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Thursday, February 4, 2010

Everyday Tow Hero In TX

Round of applause to TX tow truck driver Nick Lyons and the Fort Worth police officers who helped reunite this homeless Iraq war veteran with his mother's ashes. Here's the story from NBC Dallas-FtWorth:

An altruistic tow truck driver and devoted police officers went "above and beyond the call of duty” to reunite a despondent Iraqi War veteran with the lost ashes of his mother.

It all started with Fort Worth driver Nick Lyons, who's been towing cars long enough to know what to expect to find inside – everything from drugs to weapons to cell phones. But the box in this car stunned him.

"It was just a box with a lady's name and the date of death,” Lyons said. “And it had ashes in it, so it was obvious what it was."

He called police. Officer Weldon Walles responded.

"In 30 years of law enforcement, this is one of the most unusual calls I've ever had,” Walles said.

The officer set out to find the woman's relatives.

"Usually, these aren't police department matters, but this was something I felt was very important and we needed to reunite the family with these remains,” he said.

It wasn’t easy.

Walles knew the woman’s name and tracked down the name of her only son, but couldn’t locate him.

The officer couldn't imagine the remains sitting in the police property room, unclaimed.

"It could have been years,” he said.

Walles recruited a detective to help with the search, and finally, they found the missing son.

"The police department wasn't going to stop until we found him," Walles said.

Down on his luck, Andre Kelly is living in the Union Gospel Mission, a homeless shelter on Lancaster Avenue.

Kelly, 43, an Iraq War veteran, said he became homeless after he lost his job as a college instructor.

Police impounded his car when he was arrested on unpaid speeding tickets. The car was then repossessed because he didn’t have money to pay his loan, he said.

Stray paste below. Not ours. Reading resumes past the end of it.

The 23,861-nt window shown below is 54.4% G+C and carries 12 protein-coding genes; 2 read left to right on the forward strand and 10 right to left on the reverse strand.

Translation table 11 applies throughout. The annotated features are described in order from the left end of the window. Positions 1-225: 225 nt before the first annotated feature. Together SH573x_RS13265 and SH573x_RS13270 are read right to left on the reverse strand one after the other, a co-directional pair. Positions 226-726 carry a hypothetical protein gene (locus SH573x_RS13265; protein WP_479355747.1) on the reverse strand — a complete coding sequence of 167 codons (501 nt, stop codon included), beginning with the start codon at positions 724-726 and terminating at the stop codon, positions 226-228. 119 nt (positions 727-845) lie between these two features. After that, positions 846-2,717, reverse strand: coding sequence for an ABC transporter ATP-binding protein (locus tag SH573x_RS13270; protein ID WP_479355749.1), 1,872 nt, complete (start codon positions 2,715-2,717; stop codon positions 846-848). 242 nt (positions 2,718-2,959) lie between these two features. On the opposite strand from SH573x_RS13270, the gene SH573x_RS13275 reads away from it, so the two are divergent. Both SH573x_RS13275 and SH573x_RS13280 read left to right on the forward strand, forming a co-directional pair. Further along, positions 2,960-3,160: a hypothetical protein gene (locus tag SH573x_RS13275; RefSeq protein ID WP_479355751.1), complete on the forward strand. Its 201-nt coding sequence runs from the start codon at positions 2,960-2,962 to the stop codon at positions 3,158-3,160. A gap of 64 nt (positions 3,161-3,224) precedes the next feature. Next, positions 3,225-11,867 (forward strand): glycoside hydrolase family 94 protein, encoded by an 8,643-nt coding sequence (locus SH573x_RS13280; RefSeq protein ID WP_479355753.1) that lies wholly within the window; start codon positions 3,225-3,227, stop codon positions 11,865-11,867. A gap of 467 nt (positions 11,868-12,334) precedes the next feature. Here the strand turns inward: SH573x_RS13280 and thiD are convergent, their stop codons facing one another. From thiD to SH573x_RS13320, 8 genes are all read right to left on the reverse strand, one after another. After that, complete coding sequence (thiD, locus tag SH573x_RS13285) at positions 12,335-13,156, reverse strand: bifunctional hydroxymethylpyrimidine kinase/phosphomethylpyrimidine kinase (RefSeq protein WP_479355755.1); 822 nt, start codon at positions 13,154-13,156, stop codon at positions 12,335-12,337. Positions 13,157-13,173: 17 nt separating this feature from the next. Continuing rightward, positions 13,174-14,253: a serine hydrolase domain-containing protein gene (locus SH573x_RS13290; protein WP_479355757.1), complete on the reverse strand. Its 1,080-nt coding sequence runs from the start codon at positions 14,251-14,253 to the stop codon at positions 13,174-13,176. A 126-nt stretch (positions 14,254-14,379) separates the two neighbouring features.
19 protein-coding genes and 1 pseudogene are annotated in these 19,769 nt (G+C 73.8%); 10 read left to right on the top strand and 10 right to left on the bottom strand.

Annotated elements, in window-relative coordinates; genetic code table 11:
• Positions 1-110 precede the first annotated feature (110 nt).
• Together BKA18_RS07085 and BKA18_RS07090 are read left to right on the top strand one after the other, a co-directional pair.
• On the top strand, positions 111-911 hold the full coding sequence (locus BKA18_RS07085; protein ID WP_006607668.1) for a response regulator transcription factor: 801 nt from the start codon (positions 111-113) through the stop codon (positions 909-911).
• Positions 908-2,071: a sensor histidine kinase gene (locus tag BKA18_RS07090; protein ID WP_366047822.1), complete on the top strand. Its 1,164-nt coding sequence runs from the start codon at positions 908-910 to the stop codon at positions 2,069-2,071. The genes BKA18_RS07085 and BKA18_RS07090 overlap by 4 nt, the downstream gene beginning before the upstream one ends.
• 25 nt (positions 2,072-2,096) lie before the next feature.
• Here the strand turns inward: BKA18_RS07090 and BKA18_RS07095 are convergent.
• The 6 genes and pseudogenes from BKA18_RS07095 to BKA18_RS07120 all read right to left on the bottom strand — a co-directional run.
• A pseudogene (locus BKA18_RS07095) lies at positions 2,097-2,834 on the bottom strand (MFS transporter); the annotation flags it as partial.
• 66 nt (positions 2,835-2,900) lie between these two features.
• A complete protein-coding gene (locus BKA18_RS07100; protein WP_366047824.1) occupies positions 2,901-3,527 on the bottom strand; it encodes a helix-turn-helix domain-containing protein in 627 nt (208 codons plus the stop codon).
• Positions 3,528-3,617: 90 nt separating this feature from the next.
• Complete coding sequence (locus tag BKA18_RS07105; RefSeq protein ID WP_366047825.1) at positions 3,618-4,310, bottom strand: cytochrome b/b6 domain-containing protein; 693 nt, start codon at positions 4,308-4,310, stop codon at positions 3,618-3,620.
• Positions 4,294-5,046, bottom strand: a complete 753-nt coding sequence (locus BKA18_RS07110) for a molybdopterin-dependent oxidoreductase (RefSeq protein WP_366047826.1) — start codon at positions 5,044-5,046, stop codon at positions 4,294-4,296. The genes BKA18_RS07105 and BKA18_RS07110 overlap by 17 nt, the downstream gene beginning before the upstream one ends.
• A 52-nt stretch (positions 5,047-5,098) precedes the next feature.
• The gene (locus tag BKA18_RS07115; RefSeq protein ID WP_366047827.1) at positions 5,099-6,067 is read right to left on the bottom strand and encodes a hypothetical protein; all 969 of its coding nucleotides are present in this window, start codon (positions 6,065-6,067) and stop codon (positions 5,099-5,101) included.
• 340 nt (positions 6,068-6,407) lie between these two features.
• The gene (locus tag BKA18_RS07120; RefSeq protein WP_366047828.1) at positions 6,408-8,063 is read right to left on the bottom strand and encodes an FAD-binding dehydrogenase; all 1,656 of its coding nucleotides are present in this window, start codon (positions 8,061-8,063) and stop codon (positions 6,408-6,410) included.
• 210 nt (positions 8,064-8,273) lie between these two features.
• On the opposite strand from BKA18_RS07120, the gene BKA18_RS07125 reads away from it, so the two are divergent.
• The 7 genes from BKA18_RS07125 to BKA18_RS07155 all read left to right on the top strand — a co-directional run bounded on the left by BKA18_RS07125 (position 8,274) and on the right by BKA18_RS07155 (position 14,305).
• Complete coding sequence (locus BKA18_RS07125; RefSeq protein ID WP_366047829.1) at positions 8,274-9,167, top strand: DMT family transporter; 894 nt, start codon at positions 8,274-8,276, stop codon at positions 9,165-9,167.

He said he didn’t know who to call to recover his mother's remains.

"I was really upset about it, but I didn't know what to do about it," he said.

Kelly also couldn’t find a way to tell relatives he had lost his mother’s ashes.

"I haven't told anybody,” he said. “I've been holding this in.”

With each passing day, the loss weighed heavier on him, he said.

"I've been praying on it,” he said. “And I've been saying, if you know, God's willing, it will happen. And here I am today, getting calls from Fort Worth PD."

His mother, Carol Ann Riley, died a few years ago in California of a heart attack.

The wrecker driver said he is grateful police were able to find him.

"I'm excited for the guy,” Lyons said. “That has to be quite a relief to get the remains back of your mother."

Kelly is studying to become a nurse and hopes to leave the shelter soon.

"This is the first time in my life I've been unemployed or in this situation,” he said.

Kelly thanked the police for working hard to find him.

"That's something you do above and beyond the call of duty,” he said. “Like I say, if I were in a position to do that, that I could do that and go that extra mile for someone."

Kelly plans to pick up his mother’s ashes from the police property room on Thursday and keep them at a friend’s house until he is able to leave the shelter.

"Me being her only child, she always wanted to be with me,” he said. “She said, ‘Put me in an urn and take me wherever you go.’"

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